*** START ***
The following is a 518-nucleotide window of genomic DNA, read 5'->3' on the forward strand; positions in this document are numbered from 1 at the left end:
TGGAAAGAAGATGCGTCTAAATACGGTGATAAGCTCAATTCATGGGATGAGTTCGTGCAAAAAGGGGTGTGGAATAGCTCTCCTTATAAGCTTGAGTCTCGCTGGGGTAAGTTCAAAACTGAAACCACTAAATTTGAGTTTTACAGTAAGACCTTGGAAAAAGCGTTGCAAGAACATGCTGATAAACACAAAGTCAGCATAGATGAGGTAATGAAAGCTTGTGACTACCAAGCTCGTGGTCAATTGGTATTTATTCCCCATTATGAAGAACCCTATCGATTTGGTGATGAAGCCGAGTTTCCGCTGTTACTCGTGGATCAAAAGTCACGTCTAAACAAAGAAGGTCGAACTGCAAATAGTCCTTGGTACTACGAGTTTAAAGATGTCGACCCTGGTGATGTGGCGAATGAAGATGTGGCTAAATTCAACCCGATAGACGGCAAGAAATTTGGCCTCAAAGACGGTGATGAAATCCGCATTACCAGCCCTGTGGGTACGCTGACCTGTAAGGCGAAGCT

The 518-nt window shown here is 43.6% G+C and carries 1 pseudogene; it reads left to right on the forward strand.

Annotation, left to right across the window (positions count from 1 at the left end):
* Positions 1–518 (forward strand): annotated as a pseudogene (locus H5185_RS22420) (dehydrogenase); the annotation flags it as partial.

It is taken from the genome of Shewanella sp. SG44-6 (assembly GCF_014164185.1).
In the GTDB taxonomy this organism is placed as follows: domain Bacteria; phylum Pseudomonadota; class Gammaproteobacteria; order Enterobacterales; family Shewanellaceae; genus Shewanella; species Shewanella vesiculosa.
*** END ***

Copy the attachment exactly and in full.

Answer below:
The following is a 518-nucleotide window of genomic DNA, read 5'->3' on the forward strand; positions in this document are numbered from 1 at the left end:
TGGAAAGAAGATGCGTCTAAATACGGTGATAAGCTCAATTCATGGGATGAGTTCGTGCAAAAAGGGGTGTGGAATAGCTCTCCTTATAAGCTTGAGTCTCGCTGGGGTAAGTTCAAAACTGAAACCACTAAATTTGAGTTTTACAGTAAGACCTTGGAAAAAGCGTTGCAAGAACATGCTGATAAACACAAAGTCAGCATAGATGAGGTAATGAAAGCTTGTGACTACCAAGCTCGTGGTCAATTGGTATTTATTCCCCATTATGAAGAACCCTATCGATTTGGTGATGAAGCCGAGTTTCCGCTGTTACTCGTGGATCAAAAGTCACGTCTAAACAAAGAAGGTCGAACTGCAAATAGTCCTTGGTACTACGAGTTTAAAGATGTCGACCCTGGTGATGTGGCGAATGAAGATGTGGCTAAATTCAACCCGATAGACGGCAAGAAATTTGGCCTCAAAGACGGTGATGAAATCCGCATTACCAGCCCTGTGGGTACGCTGACCTGTAAGGCGAAGCT

The 518-nt window shown here is 43.6% G+C and carries 1 pseudogene; it reads left to right on the forward strand.

Annotation, left to right across the window (positions count from 1 at the left end):
* Positions 1–518 (forward strand): annotated as a pseudogene (locus H5185_RS22420) (dehydrogenase); the annotation flags it as partial.

It is taken from the genome of Shewanella sp. SG44-6 (assembly GCF_014164185.1).
In the GTDB taxonomy this organism is placed as follows: domain Bacteria; phylum Pseudomonadota; class Gammaproteobacteria; order Enterobacterales; family Shewanellaceae; genus Shewanella; species Shewanella vesiculosa.